I stand at the check-out line when I see you.
Doing as the line permits; checking you out.
Through unmovable motion, frozen eyes
And designer poses. Perfectly, your imperfect
Pallor, five o’clock shadow, is white
From the light coming in from outside,
Mirroring your glossy image.
Beside me, the semi-rhythmic beep, beeping
From the mass-produced suburban byproducts
Of consumption, passing over the electronic face.
The cashier takes up generic, high-priced
High-fiber, low waste cereals, soft breads—
Too bad they’re so bad—and dried
Pasta shells dancing inside cardboard boxes,
Singing to me, amidst the typical music
Playing to the typical people. The mean drivers
Drinking elegant coffee, swearing and barking
Elegantly into their cell phones—“Can’t you see
I’m in a hurry?!” —while their teenagers
Chicken talking inaudibles, fragments
“Like you know?” and, “I’m like!”
Through the inane chatter banter ranter of commercial
Musical synthetics that play on loop between ads
That tell me I’d look O so nice, if only
I worked out with their torture devices
Since the pills they sold me couldn’t work magic
Woven from Mrs. Craig absent from
Her own weight-loss meetings. Then I could find my soul-mate.
Should I simply log on for a free trial.
But my soul-mate is staring back at me, knowledgeable
Without his knowledge. Because he’s better than
All of this. And all of me. Yet, enquiring minds
Want to know, where he lives
What he eats, and who he’s sleeping with.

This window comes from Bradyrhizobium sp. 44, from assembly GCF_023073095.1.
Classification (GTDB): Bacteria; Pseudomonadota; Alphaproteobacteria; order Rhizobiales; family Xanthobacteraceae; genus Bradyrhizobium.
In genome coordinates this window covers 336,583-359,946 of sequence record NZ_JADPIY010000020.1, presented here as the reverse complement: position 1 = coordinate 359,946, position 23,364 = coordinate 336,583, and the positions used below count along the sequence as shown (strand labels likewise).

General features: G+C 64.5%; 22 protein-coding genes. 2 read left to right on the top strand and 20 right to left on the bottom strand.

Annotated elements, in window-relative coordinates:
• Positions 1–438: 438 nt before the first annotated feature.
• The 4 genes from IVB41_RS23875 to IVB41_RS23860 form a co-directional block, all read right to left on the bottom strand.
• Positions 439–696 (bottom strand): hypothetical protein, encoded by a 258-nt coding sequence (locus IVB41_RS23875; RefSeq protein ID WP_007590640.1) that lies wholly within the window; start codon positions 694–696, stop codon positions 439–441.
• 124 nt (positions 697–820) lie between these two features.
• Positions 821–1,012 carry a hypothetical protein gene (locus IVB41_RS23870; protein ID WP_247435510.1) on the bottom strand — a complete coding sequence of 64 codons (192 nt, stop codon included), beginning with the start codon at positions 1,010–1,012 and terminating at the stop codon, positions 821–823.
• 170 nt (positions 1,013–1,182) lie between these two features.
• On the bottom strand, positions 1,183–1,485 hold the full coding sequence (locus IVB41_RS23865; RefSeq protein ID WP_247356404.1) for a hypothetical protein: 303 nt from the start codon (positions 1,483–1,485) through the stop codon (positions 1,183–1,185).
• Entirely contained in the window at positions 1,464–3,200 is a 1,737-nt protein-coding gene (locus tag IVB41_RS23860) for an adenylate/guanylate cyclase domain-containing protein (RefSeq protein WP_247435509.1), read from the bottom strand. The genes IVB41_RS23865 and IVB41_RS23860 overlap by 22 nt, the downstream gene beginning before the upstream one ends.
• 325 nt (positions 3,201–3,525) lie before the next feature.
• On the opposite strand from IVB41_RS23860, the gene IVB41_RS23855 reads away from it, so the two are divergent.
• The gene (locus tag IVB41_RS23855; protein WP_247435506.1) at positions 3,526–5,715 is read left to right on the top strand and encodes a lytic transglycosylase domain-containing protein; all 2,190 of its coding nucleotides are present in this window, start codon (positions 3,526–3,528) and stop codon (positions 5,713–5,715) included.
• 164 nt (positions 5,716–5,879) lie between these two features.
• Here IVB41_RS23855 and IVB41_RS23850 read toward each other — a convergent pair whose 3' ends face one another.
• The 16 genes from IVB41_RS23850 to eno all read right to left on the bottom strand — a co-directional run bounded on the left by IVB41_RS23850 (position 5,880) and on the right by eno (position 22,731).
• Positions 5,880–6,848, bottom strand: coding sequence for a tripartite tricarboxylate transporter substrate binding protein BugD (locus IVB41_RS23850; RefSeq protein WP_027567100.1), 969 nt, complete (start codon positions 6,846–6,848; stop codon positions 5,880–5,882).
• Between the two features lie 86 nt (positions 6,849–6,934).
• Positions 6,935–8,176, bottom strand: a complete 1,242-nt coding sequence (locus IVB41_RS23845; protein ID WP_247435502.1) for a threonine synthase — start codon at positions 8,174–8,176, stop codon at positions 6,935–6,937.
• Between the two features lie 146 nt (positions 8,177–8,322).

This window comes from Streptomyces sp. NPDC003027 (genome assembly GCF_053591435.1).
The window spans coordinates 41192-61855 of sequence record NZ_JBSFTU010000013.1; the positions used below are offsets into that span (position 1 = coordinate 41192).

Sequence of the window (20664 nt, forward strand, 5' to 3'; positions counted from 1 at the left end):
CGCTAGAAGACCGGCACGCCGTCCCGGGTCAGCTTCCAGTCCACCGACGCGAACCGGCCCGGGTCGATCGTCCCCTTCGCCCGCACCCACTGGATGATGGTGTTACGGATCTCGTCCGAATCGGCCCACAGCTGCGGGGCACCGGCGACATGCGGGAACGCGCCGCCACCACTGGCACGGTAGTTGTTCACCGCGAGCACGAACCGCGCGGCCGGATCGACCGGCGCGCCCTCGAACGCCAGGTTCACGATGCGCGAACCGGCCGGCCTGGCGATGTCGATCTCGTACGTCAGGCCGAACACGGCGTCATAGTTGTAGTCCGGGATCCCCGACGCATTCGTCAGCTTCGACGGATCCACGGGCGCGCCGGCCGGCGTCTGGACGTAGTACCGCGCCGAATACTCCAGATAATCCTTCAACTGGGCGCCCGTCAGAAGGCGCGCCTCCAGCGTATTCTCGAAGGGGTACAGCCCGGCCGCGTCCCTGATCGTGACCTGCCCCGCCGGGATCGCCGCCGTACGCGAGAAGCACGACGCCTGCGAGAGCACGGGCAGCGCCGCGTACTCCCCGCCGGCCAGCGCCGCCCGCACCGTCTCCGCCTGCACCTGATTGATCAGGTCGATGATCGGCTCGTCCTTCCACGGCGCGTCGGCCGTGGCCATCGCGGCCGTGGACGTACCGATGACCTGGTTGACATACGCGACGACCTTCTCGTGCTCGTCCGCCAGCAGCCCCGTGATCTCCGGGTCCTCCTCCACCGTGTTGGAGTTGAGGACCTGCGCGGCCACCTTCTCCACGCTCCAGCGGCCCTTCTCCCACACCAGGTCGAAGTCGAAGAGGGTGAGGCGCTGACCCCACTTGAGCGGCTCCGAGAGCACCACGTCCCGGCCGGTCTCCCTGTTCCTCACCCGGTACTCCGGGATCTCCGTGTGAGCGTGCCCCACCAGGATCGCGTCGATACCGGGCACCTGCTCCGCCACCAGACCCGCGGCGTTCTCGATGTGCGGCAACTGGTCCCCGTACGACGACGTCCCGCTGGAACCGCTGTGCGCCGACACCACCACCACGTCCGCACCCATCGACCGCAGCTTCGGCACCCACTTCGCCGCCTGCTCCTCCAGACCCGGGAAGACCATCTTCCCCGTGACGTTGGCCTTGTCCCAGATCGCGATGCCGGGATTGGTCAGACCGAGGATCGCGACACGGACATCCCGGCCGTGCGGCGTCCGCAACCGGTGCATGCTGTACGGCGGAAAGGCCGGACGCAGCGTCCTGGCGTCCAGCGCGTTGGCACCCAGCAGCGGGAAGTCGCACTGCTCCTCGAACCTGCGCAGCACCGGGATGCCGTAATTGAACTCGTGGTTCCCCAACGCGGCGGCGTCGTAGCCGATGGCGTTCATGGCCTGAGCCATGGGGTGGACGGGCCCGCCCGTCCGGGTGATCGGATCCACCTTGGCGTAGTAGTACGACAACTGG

If only I could put myself in Harm’s Way.
That’s across the street from Vine.
To find the right job that’ll land in the right
Apartment, of the right neighborhood, to walk out at
Just the right time, to intentionally
Unintentionally collide with him, without
Logging on for a free trial.
Then it can be me, who the next me
Can stare at when she too, finds herself trapped
In the same line, in the same life, humming along
To the songs she hates, and see how happy we are
Encased in publicity. Where we share a life
In the Promised Land, buying our food
From a better store, and prowling under
The patchwork quilt from the shaded trees like calico cats.
Then the line starts moving, and when the movie’s over
We all come to our senses. I hand over my coupons
And small talk, to close my eyes and acknowledge
That I am not one step closer. Because he doesn’t care
What I eat, I can’t afford it. And he doesn’t care
Where I live, because it’s not in his neighborhood.
And, he certainly doesn’t care who I’m sleeping with
Because we’ll never share a kiss. Though no one else seems
To mind him between the zero-fat, low-fat, fatty-fat snack
Items on the shelves. And as I walk out, stepping
Back to where I can’t leave, because no one ever leaves,
I can see those around me have what I don’t. Here, they marry
High-school sweethearts, knock-ups
Hook-ups, and reunited logged on what-nots—
In country clubs and street side
Churches, going to work in their mid-sized
Leased or no-money-down-trade-in for what you have
Luxury sedan; to the insurance agency
Real-estate firm, shopping mall facility. And they
Can’t wait to go home, to start this all over again.